BY SHANE PAUL NEIL
for Montclair Local

The Union Baptist Church of Montclair hosted an interfaith Zoom service Sunday, Jan. 16, celebrating Martin Luther King Jr. Day and encouraging the continuation of his legacy, particularly his work on voting rights. 

The service, titled “Moving Toward Community Together: Imagining a Just Community,” featured comments by local faith leaders, video clips of King’s speeches and remarks by keynote speaker Larry Hamm, chair of the People’s Organization for Progress. 

United Baptist’s the Rev. Campbell Singleton III, Congregation Shomrei Emunah’s Rabbi David Greenstein, amir of Masjid Wadud mosque Imam Kevin Dawud Amin and Unitarian Universalist Congregation at Montclair’s the Rev. Anya Sammler-Michael and Rev. Scott Sammler-Michael were among those in attendance. 

The event opened with a word of prayer from Singleton and Greenstein, followed by a video presentation that incorporated a rendition of the hymn “Lift Every Voice and Sing.” The presentation included clips of King’s speeches and photos of demonstrations from the 1950s and 1960s.

Brenda Whitworth, hospitality chairperson for Union Baptist, welcomed those in attendance, outlining the reasons to celebrate King, “a great man of purpose,” she said.

“A man who had a dream, a dream that put civil rights at the top of the agenda of reformers in the United States and facilitated the passage of the Civil Rights Act of 1964,” Whitworth said. “A man who believed in nonviolence and doing good for others. A man who before he was a civil rights leader was a preacher of the gospel, his first calling and his greatest commitment.”

While the service highlighted King’s impact, speakers emphasized the importance of continuing his work in the present day, especially working to ensure voting rights for all citizens.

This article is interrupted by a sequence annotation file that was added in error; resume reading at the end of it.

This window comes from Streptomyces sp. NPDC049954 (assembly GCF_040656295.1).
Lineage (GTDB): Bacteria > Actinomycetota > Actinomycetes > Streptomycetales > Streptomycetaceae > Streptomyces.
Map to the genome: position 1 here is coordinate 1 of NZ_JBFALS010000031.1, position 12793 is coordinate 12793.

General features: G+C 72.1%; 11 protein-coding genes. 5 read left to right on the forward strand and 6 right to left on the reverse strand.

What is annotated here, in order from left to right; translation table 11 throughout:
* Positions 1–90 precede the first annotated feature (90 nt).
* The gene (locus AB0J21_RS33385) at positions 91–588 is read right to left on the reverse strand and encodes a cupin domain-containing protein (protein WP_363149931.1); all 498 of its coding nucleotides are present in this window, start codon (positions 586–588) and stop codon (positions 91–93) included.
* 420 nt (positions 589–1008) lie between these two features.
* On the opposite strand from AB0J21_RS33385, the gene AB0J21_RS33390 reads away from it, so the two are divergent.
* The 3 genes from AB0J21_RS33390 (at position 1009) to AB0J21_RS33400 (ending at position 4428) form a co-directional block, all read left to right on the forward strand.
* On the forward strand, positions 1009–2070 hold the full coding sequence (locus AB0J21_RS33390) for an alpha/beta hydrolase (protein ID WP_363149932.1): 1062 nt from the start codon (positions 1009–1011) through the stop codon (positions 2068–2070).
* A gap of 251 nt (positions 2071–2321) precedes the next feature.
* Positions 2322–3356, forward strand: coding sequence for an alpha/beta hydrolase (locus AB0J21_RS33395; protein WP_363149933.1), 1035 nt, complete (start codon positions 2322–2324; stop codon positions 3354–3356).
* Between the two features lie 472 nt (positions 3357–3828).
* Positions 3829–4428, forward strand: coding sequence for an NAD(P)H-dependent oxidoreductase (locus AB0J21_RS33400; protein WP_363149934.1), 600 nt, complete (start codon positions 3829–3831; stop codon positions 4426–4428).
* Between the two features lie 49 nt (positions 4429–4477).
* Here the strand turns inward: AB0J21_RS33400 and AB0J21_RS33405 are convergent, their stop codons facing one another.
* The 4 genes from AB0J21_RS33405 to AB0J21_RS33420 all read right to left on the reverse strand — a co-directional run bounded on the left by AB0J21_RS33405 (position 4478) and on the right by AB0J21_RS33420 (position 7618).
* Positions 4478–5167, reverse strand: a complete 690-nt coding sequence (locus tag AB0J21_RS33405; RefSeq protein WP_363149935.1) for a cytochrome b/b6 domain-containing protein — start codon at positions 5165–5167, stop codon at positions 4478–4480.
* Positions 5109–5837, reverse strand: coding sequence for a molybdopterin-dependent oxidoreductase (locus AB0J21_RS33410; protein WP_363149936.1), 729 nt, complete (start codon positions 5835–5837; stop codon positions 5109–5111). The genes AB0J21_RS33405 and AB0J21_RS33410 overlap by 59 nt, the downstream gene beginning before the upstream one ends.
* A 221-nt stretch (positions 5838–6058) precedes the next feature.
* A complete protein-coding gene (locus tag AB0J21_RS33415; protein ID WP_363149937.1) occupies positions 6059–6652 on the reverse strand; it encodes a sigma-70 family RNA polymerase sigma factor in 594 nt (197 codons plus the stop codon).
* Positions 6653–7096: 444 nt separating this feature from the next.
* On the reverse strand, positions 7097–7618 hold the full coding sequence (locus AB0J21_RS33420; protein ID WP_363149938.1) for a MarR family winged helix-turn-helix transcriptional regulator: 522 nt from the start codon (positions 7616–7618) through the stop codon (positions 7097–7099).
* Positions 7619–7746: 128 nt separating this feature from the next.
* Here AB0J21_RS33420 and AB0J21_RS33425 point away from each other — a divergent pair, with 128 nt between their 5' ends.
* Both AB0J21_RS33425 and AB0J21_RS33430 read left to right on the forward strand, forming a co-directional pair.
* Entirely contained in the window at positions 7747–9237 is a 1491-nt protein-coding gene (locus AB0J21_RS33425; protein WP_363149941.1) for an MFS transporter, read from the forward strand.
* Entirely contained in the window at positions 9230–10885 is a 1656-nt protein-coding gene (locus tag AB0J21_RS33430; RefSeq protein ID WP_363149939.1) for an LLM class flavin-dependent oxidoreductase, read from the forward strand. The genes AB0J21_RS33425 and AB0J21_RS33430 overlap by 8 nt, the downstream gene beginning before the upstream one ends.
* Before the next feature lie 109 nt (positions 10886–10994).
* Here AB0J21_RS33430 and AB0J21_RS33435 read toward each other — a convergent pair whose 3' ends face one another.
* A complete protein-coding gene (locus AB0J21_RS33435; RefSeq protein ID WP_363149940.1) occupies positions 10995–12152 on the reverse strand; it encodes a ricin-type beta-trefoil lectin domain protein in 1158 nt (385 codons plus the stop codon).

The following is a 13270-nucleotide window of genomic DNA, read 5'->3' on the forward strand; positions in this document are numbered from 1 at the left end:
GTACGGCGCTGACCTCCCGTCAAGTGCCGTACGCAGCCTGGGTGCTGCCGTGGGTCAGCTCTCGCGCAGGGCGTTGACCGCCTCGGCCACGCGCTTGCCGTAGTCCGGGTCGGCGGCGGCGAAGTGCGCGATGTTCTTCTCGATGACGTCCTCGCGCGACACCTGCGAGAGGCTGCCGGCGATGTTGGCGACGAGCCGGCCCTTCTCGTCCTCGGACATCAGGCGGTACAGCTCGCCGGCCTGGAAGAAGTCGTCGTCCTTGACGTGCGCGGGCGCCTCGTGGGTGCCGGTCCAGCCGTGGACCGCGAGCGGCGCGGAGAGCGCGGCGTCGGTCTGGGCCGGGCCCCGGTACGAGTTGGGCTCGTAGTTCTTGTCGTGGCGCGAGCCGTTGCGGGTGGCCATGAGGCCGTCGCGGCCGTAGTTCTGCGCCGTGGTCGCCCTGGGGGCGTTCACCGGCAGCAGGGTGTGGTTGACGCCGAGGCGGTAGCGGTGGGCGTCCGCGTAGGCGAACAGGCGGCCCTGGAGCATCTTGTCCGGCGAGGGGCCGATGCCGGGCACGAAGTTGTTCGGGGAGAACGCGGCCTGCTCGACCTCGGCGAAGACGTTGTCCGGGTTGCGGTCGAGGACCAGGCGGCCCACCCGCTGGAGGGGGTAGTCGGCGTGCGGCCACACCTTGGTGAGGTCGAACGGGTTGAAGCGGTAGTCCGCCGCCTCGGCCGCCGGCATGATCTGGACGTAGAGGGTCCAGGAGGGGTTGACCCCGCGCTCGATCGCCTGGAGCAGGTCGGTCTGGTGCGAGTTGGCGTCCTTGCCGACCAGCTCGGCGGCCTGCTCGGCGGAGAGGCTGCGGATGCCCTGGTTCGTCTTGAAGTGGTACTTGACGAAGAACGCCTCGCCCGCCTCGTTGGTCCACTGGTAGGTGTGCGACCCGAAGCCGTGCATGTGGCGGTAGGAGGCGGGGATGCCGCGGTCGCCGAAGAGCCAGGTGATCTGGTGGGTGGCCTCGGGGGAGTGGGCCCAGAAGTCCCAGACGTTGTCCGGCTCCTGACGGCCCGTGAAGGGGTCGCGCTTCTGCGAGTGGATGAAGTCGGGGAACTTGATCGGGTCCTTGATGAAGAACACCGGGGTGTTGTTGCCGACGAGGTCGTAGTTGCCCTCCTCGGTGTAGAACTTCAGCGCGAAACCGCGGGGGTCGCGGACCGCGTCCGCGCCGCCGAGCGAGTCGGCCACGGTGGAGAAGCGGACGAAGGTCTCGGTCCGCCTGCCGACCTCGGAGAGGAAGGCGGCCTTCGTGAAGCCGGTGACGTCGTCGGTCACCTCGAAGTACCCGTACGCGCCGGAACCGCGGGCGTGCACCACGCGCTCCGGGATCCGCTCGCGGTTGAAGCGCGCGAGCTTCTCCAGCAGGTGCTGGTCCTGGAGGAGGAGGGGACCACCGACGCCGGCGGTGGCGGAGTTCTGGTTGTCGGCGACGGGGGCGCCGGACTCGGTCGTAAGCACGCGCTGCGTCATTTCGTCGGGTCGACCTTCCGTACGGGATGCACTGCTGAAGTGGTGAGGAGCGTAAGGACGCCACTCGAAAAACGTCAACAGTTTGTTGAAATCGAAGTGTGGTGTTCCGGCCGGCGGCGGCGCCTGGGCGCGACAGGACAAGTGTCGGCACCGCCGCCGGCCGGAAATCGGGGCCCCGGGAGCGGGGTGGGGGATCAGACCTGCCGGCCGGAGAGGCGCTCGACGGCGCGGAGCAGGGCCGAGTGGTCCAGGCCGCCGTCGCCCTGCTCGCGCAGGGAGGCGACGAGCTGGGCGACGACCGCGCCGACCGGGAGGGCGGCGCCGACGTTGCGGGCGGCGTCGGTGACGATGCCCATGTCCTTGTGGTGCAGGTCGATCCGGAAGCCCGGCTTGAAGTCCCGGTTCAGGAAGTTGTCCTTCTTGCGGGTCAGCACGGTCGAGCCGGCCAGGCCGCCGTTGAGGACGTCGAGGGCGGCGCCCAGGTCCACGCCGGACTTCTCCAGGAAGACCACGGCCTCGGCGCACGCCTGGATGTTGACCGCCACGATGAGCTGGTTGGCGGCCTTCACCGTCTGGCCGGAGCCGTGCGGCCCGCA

“The work is not done,” Singleton said. “We recommit ourselves to not only praying prayers of faith, for suffering persons. We also recommit to pray that we might join together and do the work.”

Hamm, a political activist and organizer for over 50 years, spoke about the continuing struggle for attaining and maintaining the right to vote. 

“We are almost a quarter of the way into the 21st century and here we are, not actually making progress, but trying to get back ground that had been lost,” he said. “We have to build a broad movement, an ecumenical movement that includes people of all faiths … All the people who want to preserve democracy must stand together.”   

Larry Hamm, chair of the People’s Organization for Progress, spoke about the importance of continuing Dr. Martin Luther King Jr.'s work against voter suppression during a Jan. 16 interfaith Zoom service hosted by the Union Baptist Church of Montclair. (FROM UNION BAPTIST CHURCH VIDEO)
Larry Hamm, chair of the People’s Organization for Progress, spoke about the importance of continuing Dr. Martin Luther King Jr.'s work against voter suppression during a Jan. 16 interfaith Zoom service hosted by the Union Baptist Church of Montclair. (FROM UNION BAPTIST CHURCH VIDEO)
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The Jan. 6, 2021 storming of the U.S. Capitol was an attempt to overthrow the outcome of the presidential election, Hamm said. The protest demonstrated the power of “a very dangerous movement” that wants “power regardless of what the majority of people in this country want,” he said. “We are in trouble.” 

The People’s Organization for Progress is working — marching, lobbying, calling senators — to support current legislation that the organization feels is critical to fighting voter suppression, Hamm said. He asked the service attendees to call their representatives to voice their support for the Freedom to Vote Act, the For the People Act and the John Lewis Voting Rights Advancement Act.

“To move forward, we must have a broad and encompassing community that includes all of suffering humanity,” Hamm said. “If we unite and we work together, we can overcome the challenges that face us today.”

On Feb. 2, Union Baptist Church will begin its eighth annual Interfaith and Ecumenical Series of Sacred Studies, which includes talks by local faith leaders and community activists. More information can be found on the church’s website, ubcmontclair.org.